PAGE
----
The Concept of Truth

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Palgrave Macmillan, May 15, 2011 - Philosophy - 260 pages
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Richard Campbell addresses the contemporary disillusion with truth. He presents a novel conception of truth, by showing how the possibility of error is implicated in the actions of all living things and by analyzing uses of 'true'€such as true friends, true love, and being true to something or someone which have been ignored by philosophers. € This new proposal contrasts starkly with all previous analytic theories, which uncritically assume that truth pertains exclusively to the correctness of what is said. According to this action-based conception, that is a derivative sense. In developing this argument, it proposes a definition of life, arguing that even simple life-forms perform minimal actions, and explores the emergence of representations in their actions. Thereby this conception of truth restores its normative force in a way compatible with the modern awareness of our historical and cultural relativity. It finishes with a critique of sceptical relativism, and shows how truth is rightly regarded as a value.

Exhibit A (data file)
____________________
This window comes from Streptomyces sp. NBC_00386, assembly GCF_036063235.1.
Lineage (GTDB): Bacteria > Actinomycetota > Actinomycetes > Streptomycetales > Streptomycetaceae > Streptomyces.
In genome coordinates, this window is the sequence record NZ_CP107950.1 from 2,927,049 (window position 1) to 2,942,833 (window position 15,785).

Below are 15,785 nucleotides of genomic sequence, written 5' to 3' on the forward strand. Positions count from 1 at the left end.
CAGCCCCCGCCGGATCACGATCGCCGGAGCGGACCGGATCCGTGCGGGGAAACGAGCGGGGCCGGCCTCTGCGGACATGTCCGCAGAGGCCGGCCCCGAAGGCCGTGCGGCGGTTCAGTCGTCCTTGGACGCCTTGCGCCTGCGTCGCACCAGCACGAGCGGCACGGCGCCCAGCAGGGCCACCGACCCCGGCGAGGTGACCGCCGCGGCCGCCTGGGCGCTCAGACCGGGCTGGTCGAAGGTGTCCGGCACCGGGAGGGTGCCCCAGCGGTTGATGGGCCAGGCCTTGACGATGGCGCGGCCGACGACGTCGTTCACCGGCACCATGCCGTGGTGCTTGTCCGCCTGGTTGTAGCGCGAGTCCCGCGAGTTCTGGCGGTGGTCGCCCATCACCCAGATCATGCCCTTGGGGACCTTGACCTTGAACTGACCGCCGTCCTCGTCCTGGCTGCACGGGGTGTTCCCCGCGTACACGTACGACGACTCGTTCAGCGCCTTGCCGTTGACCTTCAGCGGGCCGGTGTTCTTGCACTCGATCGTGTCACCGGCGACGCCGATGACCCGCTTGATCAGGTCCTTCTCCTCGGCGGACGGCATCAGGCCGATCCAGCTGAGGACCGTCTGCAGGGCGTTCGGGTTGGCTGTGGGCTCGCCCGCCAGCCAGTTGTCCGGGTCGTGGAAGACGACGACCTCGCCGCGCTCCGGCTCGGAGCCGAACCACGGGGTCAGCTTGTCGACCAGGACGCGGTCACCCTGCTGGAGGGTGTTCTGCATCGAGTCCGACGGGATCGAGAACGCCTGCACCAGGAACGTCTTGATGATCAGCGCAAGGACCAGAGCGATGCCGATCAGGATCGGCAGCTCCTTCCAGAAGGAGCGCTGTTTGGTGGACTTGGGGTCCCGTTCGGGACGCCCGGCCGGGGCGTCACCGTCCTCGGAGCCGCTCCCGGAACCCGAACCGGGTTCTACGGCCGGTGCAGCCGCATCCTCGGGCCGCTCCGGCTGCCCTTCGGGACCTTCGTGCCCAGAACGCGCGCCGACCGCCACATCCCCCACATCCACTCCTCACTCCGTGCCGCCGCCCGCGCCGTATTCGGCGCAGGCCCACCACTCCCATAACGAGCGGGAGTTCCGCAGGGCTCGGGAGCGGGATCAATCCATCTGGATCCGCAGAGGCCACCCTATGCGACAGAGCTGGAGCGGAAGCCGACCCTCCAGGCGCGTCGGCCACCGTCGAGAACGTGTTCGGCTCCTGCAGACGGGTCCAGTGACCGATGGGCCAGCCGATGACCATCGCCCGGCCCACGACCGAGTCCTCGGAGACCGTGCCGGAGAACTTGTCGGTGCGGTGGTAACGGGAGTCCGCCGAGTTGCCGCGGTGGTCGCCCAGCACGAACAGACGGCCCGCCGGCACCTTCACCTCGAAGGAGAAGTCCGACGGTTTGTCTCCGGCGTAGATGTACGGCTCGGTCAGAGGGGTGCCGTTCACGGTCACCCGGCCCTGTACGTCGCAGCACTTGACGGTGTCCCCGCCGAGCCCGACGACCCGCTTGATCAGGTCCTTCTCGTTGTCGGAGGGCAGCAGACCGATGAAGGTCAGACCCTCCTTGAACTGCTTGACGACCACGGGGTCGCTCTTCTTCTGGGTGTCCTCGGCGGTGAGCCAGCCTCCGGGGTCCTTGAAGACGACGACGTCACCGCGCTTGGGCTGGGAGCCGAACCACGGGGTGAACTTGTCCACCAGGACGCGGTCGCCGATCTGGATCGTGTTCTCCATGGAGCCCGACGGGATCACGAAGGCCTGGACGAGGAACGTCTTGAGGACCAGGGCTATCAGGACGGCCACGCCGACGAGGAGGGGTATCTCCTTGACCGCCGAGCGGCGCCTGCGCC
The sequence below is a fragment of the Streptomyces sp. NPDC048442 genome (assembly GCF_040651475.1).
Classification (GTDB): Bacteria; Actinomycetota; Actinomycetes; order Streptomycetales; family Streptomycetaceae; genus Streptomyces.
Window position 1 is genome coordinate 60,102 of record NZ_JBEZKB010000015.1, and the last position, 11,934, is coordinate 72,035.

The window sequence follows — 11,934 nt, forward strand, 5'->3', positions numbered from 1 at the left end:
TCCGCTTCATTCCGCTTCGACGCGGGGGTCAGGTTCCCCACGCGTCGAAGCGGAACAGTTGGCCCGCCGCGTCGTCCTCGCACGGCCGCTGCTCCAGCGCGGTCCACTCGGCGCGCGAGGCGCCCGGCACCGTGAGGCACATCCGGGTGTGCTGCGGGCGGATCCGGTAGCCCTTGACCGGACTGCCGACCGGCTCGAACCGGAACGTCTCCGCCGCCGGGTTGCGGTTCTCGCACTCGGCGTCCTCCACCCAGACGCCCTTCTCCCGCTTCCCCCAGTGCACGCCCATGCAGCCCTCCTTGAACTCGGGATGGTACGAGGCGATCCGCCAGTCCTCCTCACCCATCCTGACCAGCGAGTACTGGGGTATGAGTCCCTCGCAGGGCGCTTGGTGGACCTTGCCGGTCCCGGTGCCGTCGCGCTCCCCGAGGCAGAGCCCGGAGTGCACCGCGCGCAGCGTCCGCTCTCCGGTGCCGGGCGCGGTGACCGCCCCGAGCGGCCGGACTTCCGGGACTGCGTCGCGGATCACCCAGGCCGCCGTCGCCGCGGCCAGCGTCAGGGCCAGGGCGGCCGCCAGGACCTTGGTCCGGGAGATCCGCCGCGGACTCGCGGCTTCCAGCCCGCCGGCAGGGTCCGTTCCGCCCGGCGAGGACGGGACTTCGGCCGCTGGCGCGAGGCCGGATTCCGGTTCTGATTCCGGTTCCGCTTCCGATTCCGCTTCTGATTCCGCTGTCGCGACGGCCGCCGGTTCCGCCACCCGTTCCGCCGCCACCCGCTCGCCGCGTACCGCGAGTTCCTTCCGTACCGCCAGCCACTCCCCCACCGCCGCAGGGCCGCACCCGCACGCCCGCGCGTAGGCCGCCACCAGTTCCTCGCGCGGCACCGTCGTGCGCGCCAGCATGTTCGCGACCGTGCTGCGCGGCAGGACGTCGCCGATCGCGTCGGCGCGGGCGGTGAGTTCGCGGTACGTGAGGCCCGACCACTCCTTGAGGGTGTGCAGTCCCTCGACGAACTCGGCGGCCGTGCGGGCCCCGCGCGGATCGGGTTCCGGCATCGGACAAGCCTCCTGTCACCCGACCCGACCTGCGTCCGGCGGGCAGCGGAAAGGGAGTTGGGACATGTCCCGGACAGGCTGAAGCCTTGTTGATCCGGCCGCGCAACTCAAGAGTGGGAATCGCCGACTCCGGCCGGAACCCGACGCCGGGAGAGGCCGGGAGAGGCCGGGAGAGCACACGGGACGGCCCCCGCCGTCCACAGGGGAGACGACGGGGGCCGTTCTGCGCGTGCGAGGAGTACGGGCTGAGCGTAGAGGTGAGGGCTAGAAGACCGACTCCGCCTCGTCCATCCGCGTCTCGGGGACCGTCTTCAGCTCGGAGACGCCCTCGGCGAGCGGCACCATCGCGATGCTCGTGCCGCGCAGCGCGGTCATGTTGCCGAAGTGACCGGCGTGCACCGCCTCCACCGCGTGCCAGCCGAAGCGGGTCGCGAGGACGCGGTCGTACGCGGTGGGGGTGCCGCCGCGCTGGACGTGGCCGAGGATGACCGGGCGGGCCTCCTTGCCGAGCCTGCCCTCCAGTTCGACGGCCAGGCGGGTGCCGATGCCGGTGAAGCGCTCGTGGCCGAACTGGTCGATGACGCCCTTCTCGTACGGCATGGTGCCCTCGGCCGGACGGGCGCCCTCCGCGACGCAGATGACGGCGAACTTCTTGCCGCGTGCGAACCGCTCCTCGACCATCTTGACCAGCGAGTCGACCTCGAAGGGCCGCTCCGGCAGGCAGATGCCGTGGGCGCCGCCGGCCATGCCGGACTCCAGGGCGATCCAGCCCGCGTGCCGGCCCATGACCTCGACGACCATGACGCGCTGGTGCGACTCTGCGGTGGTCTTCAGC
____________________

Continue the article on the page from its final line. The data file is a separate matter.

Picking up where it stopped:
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About the author (2011)

RICHARD CAMPBELL is an Emeritus Professor of Philosophy at the Australian National University. He has served as Dean of Arts and Pro Vice-Chancellor at the ANU, and was for 15 years also involved in restructuring the system of school education in the Australian Capital Territory. He is the author of Secondary Education for Canberra (1973), From Belief to Understanding (1976), Truth and Historicity (1992), and numerous articles.

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